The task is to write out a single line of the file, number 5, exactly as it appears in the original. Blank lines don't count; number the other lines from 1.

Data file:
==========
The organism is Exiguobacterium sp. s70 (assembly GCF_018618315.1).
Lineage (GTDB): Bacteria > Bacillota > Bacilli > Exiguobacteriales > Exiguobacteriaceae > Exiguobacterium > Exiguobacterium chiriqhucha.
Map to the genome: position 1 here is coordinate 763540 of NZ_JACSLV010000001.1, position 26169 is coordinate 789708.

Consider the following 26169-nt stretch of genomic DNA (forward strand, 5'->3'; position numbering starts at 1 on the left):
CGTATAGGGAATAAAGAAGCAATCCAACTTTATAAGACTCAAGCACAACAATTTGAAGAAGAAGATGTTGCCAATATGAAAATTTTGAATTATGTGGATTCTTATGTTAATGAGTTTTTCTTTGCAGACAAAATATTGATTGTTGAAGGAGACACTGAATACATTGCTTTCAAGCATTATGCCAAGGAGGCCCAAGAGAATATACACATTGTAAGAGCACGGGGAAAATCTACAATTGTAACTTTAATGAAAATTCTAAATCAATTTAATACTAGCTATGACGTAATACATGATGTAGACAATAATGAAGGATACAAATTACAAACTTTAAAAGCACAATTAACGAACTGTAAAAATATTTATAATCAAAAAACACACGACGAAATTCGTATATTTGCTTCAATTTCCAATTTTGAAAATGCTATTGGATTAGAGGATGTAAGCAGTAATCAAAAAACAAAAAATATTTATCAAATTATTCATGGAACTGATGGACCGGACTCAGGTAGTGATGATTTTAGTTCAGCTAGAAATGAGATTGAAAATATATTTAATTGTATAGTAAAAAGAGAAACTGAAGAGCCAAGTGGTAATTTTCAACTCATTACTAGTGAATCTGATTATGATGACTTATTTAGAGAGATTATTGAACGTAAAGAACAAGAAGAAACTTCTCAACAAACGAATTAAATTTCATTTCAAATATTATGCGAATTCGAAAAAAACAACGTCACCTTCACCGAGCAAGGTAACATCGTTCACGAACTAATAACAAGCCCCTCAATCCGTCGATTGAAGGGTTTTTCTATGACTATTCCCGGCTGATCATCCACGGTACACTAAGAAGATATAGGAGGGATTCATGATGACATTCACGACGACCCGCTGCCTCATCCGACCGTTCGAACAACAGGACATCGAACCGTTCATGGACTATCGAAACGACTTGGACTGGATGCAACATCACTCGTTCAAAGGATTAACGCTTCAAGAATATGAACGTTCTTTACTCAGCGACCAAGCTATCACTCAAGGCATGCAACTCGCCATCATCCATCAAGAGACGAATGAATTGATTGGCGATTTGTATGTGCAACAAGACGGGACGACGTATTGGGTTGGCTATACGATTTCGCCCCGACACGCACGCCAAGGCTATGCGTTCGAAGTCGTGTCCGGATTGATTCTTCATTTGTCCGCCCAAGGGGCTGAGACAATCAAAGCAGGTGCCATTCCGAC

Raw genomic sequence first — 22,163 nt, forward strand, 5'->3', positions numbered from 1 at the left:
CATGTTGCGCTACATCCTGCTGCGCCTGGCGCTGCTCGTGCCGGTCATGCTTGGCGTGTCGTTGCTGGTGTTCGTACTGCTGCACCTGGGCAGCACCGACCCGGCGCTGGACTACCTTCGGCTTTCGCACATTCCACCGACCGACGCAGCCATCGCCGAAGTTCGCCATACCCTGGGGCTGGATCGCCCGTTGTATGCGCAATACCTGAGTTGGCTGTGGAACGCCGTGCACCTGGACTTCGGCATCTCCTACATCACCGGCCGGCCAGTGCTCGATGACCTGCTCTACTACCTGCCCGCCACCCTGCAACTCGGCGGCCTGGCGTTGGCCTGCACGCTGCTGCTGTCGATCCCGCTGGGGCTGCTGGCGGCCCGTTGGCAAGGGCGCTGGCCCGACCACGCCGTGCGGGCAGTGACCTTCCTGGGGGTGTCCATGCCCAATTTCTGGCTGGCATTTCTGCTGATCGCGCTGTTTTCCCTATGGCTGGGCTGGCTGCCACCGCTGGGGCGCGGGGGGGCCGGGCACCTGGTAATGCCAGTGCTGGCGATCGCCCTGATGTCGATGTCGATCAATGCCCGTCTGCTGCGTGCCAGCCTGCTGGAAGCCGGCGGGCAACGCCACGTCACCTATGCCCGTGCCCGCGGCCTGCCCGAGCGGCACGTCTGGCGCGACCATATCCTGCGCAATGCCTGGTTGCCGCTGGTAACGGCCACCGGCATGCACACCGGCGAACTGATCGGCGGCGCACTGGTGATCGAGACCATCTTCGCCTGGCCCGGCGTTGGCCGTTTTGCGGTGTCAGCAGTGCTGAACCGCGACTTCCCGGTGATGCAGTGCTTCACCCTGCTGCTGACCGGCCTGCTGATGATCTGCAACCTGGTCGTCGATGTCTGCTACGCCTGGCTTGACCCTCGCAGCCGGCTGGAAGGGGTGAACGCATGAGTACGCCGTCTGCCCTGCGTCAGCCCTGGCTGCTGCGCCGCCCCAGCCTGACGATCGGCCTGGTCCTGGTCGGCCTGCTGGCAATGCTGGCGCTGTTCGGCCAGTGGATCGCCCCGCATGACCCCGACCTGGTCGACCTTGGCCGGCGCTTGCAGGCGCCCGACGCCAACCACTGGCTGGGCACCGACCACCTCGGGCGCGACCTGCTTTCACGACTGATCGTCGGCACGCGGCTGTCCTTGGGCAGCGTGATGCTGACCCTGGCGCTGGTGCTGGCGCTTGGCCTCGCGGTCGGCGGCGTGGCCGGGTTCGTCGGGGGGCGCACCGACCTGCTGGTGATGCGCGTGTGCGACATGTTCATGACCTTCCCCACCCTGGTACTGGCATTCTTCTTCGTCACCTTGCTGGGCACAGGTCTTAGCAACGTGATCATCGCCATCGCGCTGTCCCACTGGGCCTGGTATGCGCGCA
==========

CGTATAGGGAATAAAGAAGCAATCCAACTTTATAAGACTCAAGCACAACAATTTGAAGAAGAAGATGTTGCCAATATGAAAATTTTGAATTATGTGGATTCTTATGTTAATGAGTTTTTCTTTGCAGACAAAATATTGATTGTTGAAGGAGACACTGAATACATTGCTTTCAAGCATTATGCCAAGGAGGCCCAAGAGAATATACACATTGTAAGAGCACGGGGAAAATCTACAATTGTAACTTTAATGAAAATTCTAAATCAATTTAATACTAGCTATGACGTAATACATGATGTAGACAATAATGAAGGATACAAATTACAAACTTTAAAAGCACAATTAACGAACTGTAAAAATATTTATAATCAAAAAACACACGACGAAATTCGTATATTTGCTTCAATTTCCAATTTTGAAAATGCTATTGGATTAGAGGATGTAAGCAGTAATCAAAAAACAAAAAATATTTATCAAATTATTCATGGAACTGATGGACCGGACTCAGGTAGTGATGATTTTAGTTCAGCTAGAAATGAGATTGAAAATATATTTAATTGTATAGTAAAAAGAGAAACTGAAGAGCCAAGTGGTAATTTTCAACTCATTACTAGTGAATCTGATTATGATGACTTATTTAGAGAGATTATTGAACGTAAAGAACAAGAAGAAACTTCTCAACAAACGAATTAAATTTCATTTCAAATATTATGCGAATTCGAAAAAAACAACGTCACCTTCACCGAGCAAGGTAACATCGTTCACGAACTAATAACAAGCCCCTCAATCCGTCGATTGAAGGGTTTTTCTATGACTATTCCCGGCTGATCATCCACGGTACACTAAGAAGATATAGGAGGGATTCATGATGACATTCACGACGACCCGCTGCCTCATCCGACCGTTCGAACAACAGGACATCGAACCGTTCATGGACTATCGAAACGACTTGGACTGGATGCAACATCACTCGTTCAAAGGATTAACGCTTCAAGAATATGAACGTTCTTTACTCAGCGACCAAGCTATCACTCAAGGCATGCAACTCGCCATCATCCATCAAGAGACGAATGAATTGATTGGCGATTTGTATGTGCAACAAGACGGGACGACGTATTGGGTTGGCTATACGATTTCGCCCCGACACGCACGCCAAGGCTATGCGTTCGAAGTCGTGTCCGGATTGATTCTTCATTTGTCCGCCCAAGGGGCTGAGACAATCAAAGCAGGTGCCATTCCGAC